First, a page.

Alhassane came to Italy as a refugee from Niger. An Italian family decided to host him in their home, enabling him to study to become a healthcare worker.
"The people of this place finally see me as a human, a person," says Alhassane Hamidou Abdoulaye, a 23-year-old from Niger, in a video shared by the organization Refugees Welcome Italia on their Facebook page.
Alhassane reportedly arrived in Italy in 2017, after leaving his native Niger for Libya, then setting off on the dangerous sea crossing to southern Italy.
After his arrival in Sicily, he first lived in reception centers and worked in the fields with other migrants who were "working under the table, [...] do not speak Italian and basically are not part of society," he recounts in the video.
Living with family helps integration
But then Alhassane got lucky: He was able to move in with a local family in Bari province, southeastern Italy, who welcomed him into their home as part of a Refugees Welcome Italia project that seeks to foster the integration of recently arrived foreigners by setting them up with host families.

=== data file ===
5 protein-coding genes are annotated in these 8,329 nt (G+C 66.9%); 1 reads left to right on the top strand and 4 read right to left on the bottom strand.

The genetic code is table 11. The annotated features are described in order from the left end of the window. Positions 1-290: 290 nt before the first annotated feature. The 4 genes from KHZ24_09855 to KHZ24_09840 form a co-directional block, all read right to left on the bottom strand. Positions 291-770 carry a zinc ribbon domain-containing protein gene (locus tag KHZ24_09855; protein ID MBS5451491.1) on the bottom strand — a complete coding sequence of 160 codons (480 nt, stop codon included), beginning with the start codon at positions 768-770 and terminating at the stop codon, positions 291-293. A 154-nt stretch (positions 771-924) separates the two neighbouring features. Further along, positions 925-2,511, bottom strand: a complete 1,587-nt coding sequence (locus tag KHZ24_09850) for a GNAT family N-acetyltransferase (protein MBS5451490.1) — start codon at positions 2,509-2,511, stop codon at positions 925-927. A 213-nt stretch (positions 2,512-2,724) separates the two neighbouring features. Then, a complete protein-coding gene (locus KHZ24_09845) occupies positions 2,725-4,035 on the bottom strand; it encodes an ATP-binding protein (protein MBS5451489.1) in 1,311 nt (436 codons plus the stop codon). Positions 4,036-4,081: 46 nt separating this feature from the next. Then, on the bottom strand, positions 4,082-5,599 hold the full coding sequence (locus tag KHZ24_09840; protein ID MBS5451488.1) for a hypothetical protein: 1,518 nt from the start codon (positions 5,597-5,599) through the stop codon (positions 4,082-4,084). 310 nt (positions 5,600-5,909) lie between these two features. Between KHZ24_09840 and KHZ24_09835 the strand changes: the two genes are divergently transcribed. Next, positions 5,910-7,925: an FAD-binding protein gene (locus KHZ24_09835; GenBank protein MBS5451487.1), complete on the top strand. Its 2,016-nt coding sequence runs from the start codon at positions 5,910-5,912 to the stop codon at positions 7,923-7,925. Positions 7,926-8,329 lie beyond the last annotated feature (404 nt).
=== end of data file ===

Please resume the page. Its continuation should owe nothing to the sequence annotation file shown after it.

While living with the family, Alhassane was able to dedicate his time to studying -- in 2021, he got a diploma to work in the healthcare sector. This, he says in the video, has "always been my dream."
He also works as a cultural mediator in the multifunctional reception center Casa delle Culture in the San Paolo district. He has plans to get his own apartment soon.
Over 100 refugees found host families
"Alhassane's path exemplifies the benefits that a different reception model can have on refugees, thanks in part to the support of local institutions, the involvement of which is essential to make reception in families widespread," said Fabiana Musicco, Refugees Welcome Italia director.
Some 113 refugees have been placed in families since 2019 as part of the Refugees Welcome Italia initiative that helped Alhassane find a host family, and 90% of the refugees have since achieved full autonomy, according to the organizers.
The project is financed by the Interior Ministry through its Asylum, Migration and Integration Fund, in collaboration with the Bari, Rome, Palermo, Ravenna and Macerata municipalities and the University of Tor Vergata.